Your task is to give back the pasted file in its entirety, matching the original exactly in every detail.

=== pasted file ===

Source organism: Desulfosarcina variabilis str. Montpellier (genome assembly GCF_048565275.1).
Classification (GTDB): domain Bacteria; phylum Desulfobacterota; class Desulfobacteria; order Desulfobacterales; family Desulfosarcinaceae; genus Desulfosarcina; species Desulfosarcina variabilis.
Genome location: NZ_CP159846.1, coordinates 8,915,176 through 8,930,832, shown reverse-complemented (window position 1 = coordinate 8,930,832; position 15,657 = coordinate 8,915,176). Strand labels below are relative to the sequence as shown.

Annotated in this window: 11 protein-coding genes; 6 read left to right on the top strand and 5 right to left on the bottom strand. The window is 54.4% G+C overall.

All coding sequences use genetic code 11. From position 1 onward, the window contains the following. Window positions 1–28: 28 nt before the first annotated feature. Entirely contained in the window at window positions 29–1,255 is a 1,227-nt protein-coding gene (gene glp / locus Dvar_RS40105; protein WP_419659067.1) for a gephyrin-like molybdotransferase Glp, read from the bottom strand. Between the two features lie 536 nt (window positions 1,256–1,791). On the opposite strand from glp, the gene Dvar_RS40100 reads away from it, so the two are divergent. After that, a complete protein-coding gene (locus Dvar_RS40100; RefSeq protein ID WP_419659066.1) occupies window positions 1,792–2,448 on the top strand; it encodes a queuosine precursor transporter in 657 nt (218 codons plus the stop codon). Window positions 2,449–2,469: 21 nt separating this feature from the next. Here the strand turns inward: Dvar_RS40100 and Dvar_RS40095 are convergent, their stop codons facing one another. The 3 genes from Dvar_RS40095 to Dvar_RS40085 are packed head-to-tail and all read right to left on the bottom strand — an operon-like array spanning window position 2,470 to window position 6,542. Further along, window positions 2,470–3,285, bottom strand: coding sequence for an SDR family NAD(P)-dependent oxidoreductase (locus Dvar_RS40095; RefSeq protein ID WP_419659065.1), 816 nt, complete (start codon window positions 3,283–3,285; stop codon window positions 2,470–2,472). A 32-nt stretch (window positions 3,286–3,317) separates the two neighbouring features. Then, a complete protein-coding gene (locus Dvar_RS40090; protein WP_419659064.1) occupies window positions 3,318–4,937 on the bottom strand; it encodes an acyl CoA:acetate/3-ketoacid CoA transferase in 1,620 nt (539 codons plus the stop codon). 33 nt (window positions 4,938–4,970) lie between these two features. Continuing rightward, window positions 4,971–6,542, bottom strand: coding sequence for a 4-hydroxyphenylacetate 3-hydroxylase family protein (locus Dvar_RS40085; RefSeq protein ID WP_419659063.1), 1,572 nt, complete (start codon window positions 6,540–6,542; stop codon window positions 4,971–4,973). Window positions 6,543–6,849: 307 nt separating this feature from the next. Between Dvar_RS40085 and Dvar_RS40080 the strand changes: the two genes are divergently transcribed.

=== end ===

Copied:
Source organism: Desulfosarcina variabilis str. Montpellier (genome assembly GCF_048565275.1).
Classification (GTDB): domain Bacteria; phylum Desulfobacterota; class Desulfobacteria; order Desulfobacterales; family Desulfosarcinaceae; genus Desulfosarcina; species Desulfosarcina variabilis.
Genome location: NZ_CP159846.1, coordinates 8,915,176 through 8,930,832, shown reverse-complemented (window position 1 = coordinate 8,930,832; position 15,657 = coordinate 8,915,176). Strand labels below are relative to the sequence as shown.

Annotated in this window: 11 protein-coding genes; 6 read left to right on the top strand and 5 right to left on the bottom strand. The window is 54.4% G+C overall.

All coding sequences use genetic code 11. From position 1 onward, the window contains the following. Window positions 1–28: 28 nt before the first annotated feature. Entirely contained in the window at window positions 29–1,255 is a 1,227-nt protein-coding gene (gene glp / locus Dvar_RS40105; protein WP_419659067.1) for a gephyrin-like molybdotransferase Glp, read from the bottom strand. Between the two features lie 536 nt (window positions 1,256–1,791). On the opposite strand from glp, the gene Dvar_RS40100 reads away from it, so the two are divergent. After that, a complete protein-coding gene (locus Dvar_RS40100; RefSeq protein ID WP_419659066.1) occupies window positions 1,792–2,448 on the top strand; it encodes a queuosine precursor transporter in 657 nt (218 codons plus the stop codon). Window positions 2,449–2,469: 21 nt separating this feature from the next. Here the strand turns inward: Dvar_RS40100 and Dvar_RS40095 are convergent, their stop codons facing one another. The 3 genes from Dvar_RS40095 to Dvar_RS40085 are packed head-to-tail and all read right to left on the bottom strand — an operon-like array spanning window position 2,470 to window position 6,542. Further along, window positions 2,470–3,285, bottom strand: coding sequence for an SDR family NAD(P)-dependent oxidoreductase (locus Dvar_RS40095; RefSeq protein ID WP_419659065.1), 816 nt, complete (start codon window positions 3,283–3,285; stop codon window positions 2,470–2,472). A 32-nt stretch (window positions 3,286–3,317) separates the two neighbouring features. Then, a complete protein-coding gene (locus Dvar_RS40090; protein WP_419659064.1) occupies window positions 3,318–4,937 on the bottom strand; it encodes an acyl CoA:acetate/3-ketoacid CoA transferase in 1,620 nt (539 codons plus the stop codon). 33 nt (window positions 4,938–4,970) lie between these two features. Continuing rightward, window positions 4,971–6,542, bottom strand: coding sequence for a 4-hydroxyphenylacetate 3-hydroxylase family protein (locus Dvar_RS40085; RefSeq protein ID WP_419659063.1), 1,572 nt, complete (start codon window positions 6,540–6,542; stop codon window positions 4,971–4,973). Window positions 6,543–6,849: 307 nt separating this feature from the next. Between Dvar_RS40085 and Dvar_RS40080 the strand changes: the two genes are divergently transcribed.